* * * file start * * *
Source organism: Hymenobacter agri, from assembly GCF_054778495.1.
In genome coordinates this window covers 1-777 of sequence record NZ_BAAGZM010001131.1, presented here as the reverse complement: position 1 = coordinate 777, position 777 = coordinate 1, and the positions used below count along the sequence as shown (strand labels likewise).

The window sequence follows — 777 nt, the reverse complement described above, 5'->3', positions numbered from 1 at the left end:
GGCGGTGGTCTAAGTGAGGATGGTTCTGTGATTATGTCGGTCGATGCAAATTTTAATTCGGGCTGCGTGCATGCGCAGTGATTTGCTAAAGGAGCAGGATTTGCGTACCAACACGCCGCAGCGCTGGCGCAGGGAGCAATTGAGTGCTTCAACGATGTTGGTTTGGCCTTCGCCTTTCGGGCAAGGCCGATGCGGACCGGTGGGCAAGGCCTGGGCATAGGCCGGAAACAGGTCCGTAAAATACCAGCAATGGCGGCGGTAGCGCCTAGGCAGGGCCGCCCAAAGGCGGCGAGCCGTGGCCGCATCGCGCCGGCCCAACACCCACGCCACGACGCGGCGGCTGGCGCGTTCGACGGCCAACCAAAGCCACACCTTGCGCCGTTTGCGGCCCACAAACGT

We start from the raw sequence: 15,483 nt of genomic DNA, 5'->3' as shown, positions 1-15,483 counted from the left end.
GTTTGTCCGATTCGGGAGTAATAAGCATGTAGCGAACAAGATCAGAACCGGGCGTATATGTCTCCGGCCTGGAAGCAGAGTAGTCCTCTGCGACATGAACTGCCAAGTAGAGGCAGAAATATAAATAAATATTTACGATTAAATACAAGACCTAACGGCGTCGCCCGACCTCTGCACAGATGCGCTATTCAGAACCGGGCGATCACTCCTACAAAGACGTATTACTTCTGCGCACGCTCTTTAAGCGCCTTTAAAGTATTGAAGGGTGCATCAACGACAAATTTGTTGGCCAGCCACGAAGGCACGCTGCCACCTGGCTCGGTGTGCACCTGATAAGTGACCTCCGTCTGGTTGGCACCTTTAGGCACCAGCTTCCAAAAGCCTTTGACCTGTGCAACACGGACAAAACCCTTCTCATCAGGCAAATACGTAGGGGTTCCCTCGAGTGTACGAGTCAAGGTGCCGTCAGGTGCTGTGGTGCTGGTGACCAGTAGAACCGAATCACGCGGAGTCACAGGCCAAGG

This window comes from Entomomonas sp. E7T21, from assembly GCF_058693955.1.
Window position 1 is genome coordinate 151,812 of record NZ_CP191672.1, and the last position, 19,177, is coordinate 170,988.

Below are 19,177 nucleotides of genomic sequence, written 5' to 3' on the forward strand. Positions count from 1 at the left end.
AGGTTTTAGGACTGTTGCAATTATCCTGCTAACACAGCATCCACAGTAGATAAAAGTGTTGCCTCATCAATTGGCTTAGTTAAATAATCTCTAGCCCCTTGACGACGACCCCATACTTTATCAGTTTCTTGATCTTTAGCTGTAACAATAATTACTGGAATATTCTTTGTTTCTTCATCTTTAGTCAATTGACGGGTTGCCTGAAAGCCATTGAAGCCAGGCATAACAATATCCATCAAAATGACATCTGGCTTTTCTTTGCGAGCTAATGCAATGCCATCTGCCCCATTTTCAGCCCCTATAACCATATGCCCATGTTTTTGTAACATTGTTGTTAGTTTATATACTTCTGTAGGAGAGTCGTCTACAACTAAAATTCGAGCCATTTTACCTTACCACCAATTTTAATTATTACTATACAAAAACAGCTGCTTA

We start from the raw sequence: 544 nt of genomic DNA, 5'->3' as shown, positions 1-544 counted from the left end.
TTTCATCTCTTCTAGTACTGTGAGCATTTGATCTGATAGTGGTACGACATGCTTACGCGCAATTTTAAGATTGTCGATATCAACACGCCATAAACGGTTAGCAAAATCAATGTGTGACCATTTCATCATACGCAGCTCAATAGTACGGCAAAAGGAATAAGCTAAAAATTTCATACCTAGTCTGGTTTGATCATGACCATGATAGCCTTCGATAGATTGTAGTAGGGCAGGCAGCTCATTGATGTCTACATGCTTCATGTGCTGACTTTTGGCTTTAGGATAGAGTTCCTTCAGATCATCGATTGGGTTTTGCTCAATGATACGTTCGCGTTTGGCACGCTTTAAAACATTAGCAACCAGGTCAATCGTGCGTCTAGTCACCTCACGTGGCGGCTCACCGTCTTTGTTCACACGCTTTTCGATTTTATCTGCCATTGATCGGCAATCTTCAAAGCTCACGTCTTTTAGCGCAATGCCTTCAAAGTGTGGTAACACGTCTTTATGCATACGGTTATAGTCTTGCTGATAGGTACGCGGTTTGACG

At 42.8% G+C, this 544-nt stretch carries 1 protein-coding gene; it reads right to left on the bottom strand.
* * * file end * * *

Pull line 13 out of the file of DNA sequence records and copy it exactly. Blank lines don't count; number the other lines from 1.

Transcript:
At 42.8% G+C, this 544-nt stretch carries 1 protein-coding gene; it reads right to left on the bottom strand.